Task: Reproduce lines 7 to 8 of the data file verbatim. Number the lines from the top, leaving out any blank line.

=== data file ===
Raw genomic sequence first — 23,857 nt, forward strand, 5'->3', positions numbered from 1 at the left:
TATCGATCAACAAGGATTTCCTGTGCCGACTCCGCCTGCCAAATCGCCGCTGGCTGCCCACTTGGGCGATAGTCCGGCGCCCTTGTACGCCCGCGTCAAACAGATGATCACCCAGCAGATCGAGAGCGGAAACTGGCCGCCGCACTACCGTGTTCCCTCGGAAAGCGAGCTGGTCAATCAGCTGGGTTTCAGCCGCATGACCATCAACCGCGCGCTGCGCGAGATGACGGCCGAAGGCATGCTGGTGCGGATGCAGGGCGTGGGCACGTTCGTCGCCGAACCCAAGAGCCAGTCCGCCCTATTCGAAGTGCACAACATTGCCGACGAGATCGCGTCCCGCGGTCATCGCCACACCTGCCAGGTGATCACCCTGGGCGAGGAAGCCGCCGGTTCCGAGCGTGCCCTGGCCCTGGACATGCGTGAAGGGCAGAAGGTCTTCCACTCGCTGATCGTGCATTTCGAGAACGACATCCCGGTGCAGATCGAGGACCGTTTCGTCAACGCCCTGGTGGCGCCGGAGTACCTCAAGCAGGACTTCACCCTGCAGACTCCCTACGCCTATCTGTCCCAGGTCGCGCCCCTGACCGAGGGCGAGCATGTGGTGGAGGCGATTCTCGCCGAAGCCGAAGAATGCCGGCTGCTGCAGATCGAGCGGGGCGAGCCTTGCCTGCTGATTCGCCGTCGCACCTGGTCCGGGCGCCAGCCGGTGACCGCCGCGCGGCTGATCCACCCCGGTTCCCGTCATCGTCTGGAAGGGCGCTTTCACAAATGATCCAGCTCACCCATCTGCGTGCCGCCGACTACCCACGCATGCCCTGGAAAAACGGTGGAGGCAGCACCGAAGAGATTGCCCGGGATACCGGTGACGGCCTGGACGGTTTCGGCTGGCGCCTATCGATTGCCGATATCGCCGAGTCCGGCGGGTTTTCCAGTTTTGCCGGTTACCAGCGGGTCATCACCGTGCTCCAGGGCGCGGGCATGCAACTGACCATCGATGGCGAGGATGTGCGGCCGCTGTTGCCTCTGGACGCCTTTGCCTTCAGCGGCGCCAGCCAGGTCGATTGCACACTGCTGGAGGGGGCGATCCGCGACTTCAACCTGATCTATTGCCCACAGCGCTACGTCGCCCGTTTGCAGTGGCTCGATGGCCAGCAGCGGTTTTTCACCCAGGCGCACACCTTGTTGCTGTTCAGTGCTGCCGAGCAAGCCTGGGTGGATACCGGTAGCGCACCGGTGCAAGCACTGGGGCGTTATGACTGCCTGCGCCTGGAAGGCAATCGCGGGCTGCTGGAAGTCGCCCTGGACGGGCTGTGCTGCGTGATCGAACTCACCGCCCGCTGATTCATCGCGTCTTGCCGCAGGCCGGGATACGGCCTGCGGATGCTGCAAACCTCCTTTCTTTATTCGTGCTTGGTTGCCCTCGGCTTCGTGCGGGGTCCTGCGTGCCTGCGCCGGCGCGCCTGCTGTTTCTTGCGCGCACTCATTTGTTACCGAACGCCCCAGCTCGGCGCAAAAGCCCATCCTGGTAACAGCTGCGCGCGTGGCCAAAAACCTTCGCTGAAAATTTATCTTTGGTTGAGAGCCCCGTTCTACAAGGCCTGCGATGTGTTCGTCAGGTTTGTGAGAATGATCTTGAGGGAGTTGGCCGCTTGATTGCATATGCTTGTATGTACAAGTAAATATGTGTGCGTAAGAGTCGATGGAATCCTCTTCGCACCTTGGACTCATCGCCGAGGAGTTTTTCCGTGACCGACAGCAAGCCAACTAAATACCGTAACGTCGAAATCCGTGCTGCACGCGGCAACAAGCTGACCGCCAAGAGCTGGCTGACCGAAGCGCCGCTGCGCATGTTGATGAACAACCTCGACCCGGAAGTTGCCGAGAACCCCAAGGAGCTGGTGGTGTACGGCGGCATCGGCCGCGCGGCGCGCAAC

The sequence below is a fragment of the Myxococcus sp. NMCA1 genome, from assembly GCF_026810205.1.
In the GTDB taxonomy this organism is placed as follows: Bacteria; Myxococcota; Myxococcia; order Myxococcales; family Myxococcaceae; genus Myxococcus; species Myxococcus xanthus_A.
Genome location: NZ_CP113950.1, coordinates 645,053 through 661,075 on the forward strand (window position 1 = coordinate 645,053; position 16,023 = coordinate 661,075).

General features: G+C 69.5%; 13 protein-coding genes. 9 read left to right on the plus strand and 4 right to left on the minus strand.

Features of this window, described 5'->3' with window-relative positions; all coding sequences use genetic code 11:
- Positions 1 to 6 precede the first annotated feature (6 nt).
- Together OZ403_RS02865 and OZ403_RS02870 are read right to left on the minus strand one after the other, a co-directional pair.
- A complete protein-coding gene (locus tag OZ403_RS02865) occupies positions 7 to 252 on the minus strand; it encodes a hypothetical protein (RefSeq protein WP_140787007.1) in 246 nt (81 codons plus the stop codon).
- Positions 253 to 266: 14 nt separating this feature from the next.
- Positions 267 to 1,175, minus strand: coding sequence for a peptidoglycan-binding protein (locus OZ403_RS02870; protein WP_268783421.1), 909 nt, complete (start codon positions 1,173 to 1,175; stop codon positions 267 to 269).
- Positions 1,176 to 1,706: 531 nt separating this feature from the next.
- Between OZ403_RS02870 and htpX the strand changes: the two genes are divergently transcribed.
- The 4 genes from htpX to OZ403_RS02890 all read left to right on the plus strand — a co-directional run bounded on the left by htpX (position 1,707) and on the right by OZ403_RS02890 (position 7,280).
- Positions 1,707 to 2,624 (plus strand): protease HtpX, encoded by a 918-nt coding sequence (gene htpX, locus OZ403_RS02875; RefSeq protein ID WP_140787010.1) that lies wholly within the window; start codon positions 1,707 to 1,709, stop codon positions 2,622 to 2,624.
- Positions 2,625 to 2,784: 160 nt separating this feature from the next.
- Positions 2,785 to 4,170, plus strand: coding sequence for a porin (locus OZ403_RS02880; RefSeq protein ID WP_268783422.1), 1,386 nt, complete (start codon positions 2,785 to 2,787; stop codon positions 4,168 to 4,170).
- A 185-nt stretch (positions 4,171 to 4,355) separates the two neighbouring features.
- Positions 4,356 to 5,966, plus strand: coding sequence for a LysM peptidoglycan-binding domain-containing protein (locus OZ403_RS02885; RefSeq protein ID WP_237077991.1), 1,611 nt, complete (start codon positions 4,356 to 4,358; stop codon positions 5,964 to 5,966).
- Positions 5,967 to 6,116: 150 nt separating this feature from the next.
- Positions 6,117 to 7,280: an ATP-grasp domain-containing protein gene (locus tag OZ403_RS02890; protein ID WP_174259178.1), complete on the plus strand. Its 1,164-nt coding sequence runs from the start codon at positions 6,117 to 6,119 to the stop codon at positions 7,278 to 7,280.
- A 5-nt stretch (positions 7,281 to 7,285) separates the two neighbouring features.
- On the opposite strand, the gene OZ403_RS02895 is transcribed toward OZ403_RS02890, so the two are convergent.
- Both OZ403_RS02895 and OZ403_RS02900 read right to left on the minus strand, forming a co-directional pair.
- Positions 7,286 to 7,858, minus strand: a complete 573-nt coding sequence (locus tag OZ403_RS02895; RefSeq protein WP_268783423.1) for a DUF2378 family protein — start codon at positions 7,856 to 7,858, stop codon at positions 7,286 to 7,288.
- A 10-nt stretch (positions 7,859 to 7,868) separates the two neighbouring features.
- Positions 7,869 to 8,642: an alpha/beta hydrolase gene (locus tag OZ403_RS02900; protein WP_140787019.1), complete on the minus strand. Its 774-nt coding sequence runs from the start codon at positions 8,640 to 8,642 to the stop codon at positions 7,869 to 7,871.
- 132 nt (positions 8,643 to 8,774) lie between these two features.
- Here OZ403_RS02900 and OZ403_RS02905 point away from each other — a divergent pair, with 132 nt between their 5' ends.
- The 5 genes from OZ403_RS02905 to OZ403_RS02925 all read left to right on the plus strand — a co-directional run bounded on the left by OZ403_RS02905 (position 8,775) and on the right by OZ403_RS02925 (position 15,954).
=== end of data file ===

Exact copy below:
Features of this window, described 5'->3' with window-relative positions; all coding sequences use genetic code 11:
- Positions 1 to 6 precede the first annotated feature (6 nt).